This post looks at "the constellation of meanings that are associated with the term ('personalization'), suggest a way of evaluating just how ‘ personalized’ an instructional method might be, and look at recent research into ‘ personalized learning’ ." It follows a previous post illustrating how the term has been rendered meaningless by marketers. Unfortunately, writes the author, "but perhaps not surprisingly, none of the elements that we associate with ‘ personalization’ will lead to clear, demonstrable learning gains." But  what counts as a gain? This is what is missing in the research. "The Gates Foundation were probably asking the wrong question. The conceptual elasticity of the term ‘ personalization’ makes its operationalization in any empirical study highly problematic."

[Link] [Comment]

Categories: Miscellaneous

Information Underload

Stephen Downes' OLDaily - Thu, 07/20/2017 - 14:17

Mike Caulfield, Hapgood, Jul 23, 2017

Mike Caulfiend comes out with a gem of a post questioning the concept of 'information overload'. The problem isn't too much information, he writes. The "big problem is not that it’ s a firehose, but that it’ s a firehose of sewage. It’ s all haystack and no needle." He has numerous examples: numerous cancer studies, no cancer cure. Numerous research studies, no repoducability. Big data in education, but no idea where this data should lead us. An "algorithm could only match you with the equivalent of the films in the Walmart bargain bin, because Netflix had a matching algorithm but  nothing worth watching." I keep telling people, 'education isn't a search problem'. Maybe I should be saying 'education isn't an algorithm problem'.

[Link] [Comment]

Categories: Miscellaneous

Personalized Learning: Budget cuts spur new teaching model

Stephen Downes' OLDaily - Thu, 07/20/2017 - 14:06

Sarah Julian, NonDoc, Jul 23, 2017

This is a post touting  Momentum Schools, Oklahoma's version of personal learning. "Momentum gives students the choice of how, when and where they attend school [and]    instead of traditional group class time, students schedule meetings with individual teachers to assess schoolwork. Students work at their own pace to ensure they master the content." Doing what? I wonder. The story doesn't tell us. Digging into the Momentum site reveals it's competency-based learning.  We see pictures of students at computers, so I can guess. And the  reason  this model was adopted was to save money, so they're cutting teacher interacton. And I don't see any real  freedom  in this model: students are bound to the content, bound to the machine.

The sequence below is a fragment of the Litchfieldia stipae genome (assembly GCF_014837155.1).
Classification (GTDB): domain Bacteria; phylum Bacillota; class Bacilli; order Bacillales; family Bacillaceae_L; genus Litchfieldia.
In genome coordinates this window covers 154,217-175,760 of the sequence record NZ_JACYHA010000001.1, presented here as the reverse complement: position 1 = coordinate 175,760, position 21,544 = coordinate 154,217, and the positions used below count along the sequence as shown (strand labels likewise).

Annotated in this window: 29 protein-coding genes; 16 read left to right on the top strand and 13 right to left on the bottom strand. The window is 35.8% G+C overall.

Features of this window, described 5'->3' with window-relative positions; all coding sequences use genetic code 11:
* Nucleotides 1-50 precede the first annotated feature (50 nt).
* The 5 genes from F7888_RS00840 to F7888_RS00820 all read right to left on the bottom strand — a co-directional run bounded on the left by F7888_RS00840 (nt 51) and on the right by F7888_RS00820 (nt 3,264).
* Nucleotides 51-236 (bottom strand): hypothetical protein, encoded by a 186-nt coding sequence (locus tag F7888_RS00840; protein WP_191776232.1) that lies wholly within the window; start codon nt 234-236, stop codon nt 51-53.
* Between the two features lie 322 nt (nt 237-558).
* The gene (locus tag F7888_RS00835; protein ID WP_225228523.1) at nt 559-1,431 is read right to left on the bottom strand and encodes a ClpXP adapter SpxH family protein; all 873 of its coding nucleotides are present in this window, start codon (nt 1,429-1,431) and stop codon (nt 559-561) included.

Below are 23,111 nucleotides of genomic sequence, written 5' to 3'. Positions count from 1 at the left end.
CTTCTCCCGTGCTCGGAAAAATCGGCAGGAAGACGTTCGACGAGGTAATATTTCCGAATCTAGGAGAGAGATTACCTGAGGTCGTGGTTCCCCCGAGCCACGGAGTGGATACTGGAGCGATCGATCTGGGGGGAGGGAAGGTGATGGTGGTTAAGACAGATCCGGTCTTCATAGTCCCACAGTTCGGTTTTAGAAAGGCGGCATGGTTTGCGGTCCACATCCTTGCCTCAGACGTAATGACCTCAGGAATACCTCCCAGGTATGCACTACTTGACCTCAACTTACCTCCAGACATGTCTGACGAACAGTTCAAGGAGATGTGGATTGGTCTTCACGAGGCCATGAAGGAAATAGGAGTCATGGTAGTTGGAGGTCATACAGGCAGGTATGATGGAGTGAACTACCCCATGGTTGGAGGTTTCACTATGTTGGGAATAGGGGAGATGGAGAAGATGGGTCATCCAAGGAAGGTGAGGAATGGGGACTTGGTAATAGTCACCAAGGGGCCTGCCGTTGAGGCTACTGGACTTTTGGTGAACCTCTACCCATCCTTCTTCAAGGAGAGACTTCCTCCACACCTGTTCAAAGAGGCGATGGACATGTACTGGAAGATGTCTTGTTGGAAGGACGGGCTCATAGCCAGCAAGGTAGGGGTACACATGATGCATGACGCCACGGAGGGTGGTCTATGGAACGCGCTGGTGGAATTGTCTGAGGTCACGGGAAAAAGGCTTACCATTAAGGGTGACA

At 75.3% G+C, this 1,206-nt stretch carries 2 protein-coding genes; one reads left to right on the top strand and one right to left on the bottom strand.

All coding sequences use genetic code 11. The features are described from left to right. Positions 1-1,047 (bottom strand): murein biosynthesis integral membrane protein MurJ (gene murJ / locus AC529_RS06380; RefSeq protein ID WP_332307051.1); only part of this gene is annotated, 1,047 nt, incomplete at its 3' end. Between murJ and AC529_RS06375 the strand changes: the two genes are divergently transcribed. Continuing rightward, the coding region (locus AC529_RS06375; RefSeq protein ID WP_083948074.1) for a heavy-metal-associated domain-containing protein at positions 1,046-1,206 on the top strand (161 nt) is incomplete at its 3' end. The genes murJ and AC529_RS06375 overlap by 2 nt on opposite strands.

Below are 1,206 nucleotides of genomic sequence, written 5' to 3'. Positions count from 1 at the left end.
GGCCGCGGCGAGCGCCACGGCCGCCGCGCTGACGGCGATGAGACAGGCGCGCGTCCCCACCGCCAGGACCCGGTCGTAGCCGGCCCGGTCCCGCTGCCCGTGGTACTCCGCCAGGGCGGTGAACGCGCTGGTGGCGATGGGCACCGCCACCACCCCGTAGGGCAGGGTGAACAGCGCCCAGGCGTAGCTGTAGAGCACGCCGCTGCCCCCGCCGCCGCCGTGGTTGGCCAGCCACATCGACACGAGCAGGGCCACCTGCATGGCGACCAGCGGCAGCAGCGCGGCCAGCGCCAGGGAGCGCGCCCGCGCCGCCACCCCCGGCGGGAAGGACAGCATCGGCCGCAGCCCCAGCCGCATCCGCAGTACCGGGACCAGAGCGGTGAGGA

[Link] [Comment]

Categories: Miscellaneous

Here (with 2 Years of Exhausting Photographic Detail) Is How To Write A Book

Stephen Downes' OLDaily - Thu, 07/20/2017 - 13:45

Ryan Holiday, The Mission, Medium, Jul 23, 2017

This is a terrific post delivering exactly what the title promises, running from ideation, proposal, research, writing and editing, and even cover design and legal review. The value of the post isn't in giving aspiring writers a recipe they should follow - indeed, the method is completely paper-based and therefore more cumbersome than necessary. But it offers valuable suggestions about process, for example, the notecard system, which is very similar to what I do here with OLDaily (each one of these posts is like a separate notecard). It's something to show students to have them think about the process of knowing, the process of learning, the process of creating.

[Link] [Comment]

Categories: Miscellaneous
Syndicate content